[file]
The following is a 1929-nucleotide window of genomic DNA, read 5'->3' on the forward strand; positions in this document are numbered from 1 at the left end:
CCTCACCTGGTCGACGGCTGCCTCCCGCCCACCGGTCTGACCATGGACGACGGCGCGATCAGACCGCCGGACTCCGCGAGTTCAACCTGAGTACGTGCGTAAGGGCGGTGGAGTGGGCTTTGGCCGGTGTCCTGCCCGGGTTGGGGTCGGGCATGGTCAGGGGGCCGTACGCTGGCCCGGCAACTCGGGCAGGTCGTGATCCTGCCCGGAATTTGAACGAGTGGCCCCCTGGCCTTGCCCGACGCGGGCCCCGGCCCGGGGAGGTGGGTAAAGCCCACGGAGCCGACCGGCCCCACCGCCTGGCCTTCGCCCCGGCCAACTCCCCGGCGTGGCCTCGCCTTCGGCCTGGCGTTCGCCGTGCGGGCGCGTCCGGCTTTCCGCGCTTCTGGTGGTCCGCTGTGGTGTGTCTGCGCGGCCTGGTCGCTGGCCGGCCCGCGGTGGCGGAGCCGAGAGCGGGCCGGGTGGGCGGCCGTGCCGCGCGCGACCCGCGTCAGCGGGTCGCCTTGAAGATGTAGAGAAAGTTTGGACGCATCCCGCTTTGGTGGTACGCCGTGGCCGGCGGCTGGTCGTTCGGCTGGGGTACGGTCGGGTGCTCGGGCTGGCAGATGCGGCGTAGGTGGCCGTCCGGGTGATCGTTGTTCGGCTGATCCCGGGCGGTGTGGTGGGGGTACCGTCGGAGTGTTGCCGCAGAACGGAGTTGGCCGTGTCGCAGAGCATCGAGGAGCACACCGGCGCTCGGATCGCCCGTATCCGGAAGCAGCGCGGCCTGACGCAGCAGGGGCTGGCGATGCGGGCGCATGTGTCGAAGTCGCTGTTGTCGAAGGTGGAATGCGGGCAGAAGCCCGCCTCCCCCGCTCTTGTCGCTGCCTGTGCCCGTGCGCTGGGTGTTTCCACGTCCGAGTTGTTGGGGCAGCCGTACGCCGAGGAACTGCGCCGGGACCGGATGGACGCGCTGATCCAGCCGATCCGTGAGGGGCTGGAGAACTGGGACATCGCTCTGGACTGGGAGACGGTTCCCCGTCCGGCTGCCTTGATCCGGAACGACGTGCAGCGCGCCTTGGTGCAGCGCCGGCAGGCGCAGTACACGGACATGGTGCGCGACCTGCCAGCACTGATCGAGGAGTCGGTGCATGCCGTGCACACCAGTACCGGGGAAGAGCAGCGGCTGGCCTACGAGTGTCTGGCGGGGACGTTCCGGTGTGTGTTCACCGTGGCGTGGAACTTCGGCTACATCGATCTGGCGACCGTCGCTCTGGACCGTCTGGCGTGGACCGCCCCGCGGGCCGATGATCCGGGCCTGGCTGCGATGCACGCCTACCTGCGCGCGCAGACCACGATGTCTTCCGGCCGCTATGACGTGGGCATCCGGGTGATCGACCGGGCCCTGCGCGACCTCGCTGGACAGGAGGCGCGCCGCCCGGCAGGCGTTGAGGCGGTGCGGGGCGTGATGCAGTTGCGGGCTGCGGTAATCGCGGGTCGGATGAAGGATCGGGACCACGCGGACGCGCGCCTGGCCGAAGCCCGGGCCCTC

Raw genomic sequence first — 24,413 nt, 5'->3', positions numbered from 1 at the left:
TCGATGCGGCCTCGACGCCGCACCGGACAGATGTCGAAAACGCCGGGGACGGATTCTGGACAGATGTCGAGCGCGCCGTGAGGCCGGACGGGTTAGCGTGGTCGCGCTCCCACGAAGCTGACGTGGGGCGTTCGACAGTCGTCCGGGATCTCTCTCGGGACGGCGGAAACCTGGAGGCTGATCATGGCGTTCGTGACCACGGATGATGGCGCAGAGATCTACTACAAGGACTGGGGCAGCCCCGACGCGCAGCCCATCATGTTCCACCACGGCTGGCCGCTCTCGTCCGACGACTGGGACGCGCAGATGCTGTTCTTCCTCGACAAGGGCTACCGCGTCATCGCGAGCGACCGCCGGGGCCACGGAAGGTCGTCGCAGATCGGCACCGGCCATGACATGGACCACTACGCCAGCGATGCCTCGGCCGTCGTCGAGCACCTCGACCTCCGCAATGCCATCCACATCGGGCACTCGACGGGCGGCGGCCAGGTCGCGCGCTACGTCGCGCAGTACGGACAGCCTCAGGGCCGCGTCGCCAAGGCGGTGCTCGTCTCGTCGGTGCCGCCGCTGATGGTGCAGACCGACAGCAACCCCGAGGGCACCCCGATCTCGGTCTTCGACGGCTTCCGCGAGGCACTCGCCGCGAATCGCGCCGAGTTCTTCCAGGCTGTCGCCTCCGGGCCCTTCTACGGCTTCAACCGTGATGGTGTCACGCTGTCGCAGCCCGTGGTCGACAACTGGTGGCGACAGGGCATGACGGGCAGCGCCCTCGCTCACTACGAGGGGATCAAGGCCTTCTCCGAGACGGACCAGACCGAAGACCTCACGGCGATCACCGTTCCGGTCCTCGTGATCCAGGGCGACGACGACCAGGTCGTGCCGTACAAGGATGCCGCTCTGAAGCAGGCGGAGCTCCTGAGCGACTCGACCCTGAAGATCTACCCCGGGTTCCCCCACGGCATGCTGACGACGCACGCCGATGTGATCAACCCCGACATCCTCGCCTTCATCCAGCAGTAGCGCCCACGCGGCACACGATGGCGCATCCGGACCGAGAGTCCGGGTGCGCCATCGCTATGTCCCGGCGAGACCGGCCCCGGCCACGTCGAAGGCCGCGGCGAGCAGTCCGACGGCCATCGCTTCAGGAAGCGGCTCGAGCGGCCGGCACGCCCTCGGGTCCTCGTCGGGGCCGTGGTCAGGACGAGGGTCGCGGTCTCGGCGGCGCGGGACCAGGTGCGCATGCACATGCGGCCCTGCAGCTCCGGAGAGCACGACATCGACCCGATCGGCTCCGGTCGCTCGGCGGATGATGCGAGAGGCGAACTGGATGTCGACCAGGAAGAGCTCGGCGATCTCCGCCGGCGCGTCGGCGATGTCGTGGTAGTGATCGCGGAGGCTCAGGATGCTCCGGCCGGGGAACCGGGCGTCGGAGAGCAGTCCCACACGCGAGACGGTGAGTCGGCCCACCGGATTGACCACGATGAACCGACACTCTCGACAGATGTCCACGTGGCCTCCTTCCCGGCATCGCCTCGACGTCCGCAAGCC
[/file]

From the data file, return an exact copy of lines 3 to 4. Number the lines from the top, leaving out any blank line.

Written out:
Raw genomic sequence first — 24,413 nt, 5'->3', positions numbered from 1 at the left:
TCGATGCGGCCTCGACGCCGCACCGGACAGATGTCGAAAACGCCGGGGACGGATTCTGGACAGATGTCGAGCGCGCCGTGAGGCCGGACGGGTTAGCGTGGTCGCGCTCCCACGAAGCTGACGTGGGGCGTTCGACAGTCGTCCGGGATCTCTCTCGGGACGGCGGAAACCTGGAGGCTGATCATGGCGTTCGTGACCACGGATGATGGCGCAGAGATCTACTACAAGGACTGGGGCAGCCCCGACGCGCAGCCCATCATGTTCCACCACGGCTGGCCGCTCTCGTCCGACGACTGGGACGCGCAGATGCTGTTCTTCCTCGACAAGGGCTACCGCGTCATCGCGAGCGACCGCCGGGGCCACGGAAGGTCGTCGCAGATCGGCACCGGCCATGACATGGACCACTACGCCAGCGATGCCTCGGCCGTCGTCGAGCACCTCGACCTCCGCAATGCCATCCACATCGGGCACTCGACGGGCGGCGGCCAGGTCGCGCGCTACGTCGCGCAGTACGGACAGCCTCAGGGCCGCGTCGCCAAGGCGGTGCTCGTCTCGTCGGTGCCGCCGCTGATGGTGCAGACCGACAGCAACCCCGAGGGCACCCCGATCTCGGTCTTCGACGGCTTCCGCGAGGCACTCGCCGCGAATCGCGCCGAGTTCTTCCAGGCTGTCGCCTCCGGGCCCTTCTACGGCTTCAACCGTGATGGTGTCACGCTGTCGCAGCCCGTGGTCGACAACTGGTGGCGACAGGGCATGACGGGCAGCGCCCTCGCTCACTACGAGGGGATCAAGGCCTTCTCCGAGACGGACCAGACCGAAGACCTCACGGCGATCACCGTTCCGGTCCTCGTGATCCAGGGCGACGACGACCAGGTCGTGCCGTACAAGGATGCCGCTCTGAAGCAGGCGGAGCTCCTGAGCGACTCGACCCTGAAGATCTACCCCGGGTTCCCCCACGGCATGCTGACGACGCACGCCGATGTGATCAACCCCGACATCCTCGCCTTCATCCAGCAGTAGCGCCCACGCGGCACACGATGGCGCATCCGGACCGAGAGTCCGGGTGCGCCATCGCTATGTCCCGGCGAGACCGGCCCCGGCCACGTCGAAGGCCGCGGCGAGCAGTCCGACGGCCATCGCTTCAGGAAGCGGCTCGAGCGGCCGGCACGCCCTCGGGTCCTCGTCGGGGCCGTGGTCAGGACGAGGGTCGCGGTCTCGGCGGCGCGGGACCAGGTGCGCATGCACATGCGGCCCTGCAGCTCCGGAGAGCACGACATCGACCCGATCGGCTCCGGTCGCTCGGCGGATGATGCGAGAGGCGAACTGGATGTCGACCAGGAAGAGCTCGGCGATCTCCGCCGGCGCGTCGGCGATGTCGTGGTAGTGATCGCGGAGGCTCAGGATGCTCCGGCCGGGGAACCGGGCGTCGGAGAGCAGTCCCACACGCGAGACGGTGAGTCGGCCCACCGGATTGACCACGATGAACCGACACTCTCGACAGATGTCCACGTGGCCTCCTTCCCGGCATCGCCTCGACGTCCGCAAGCC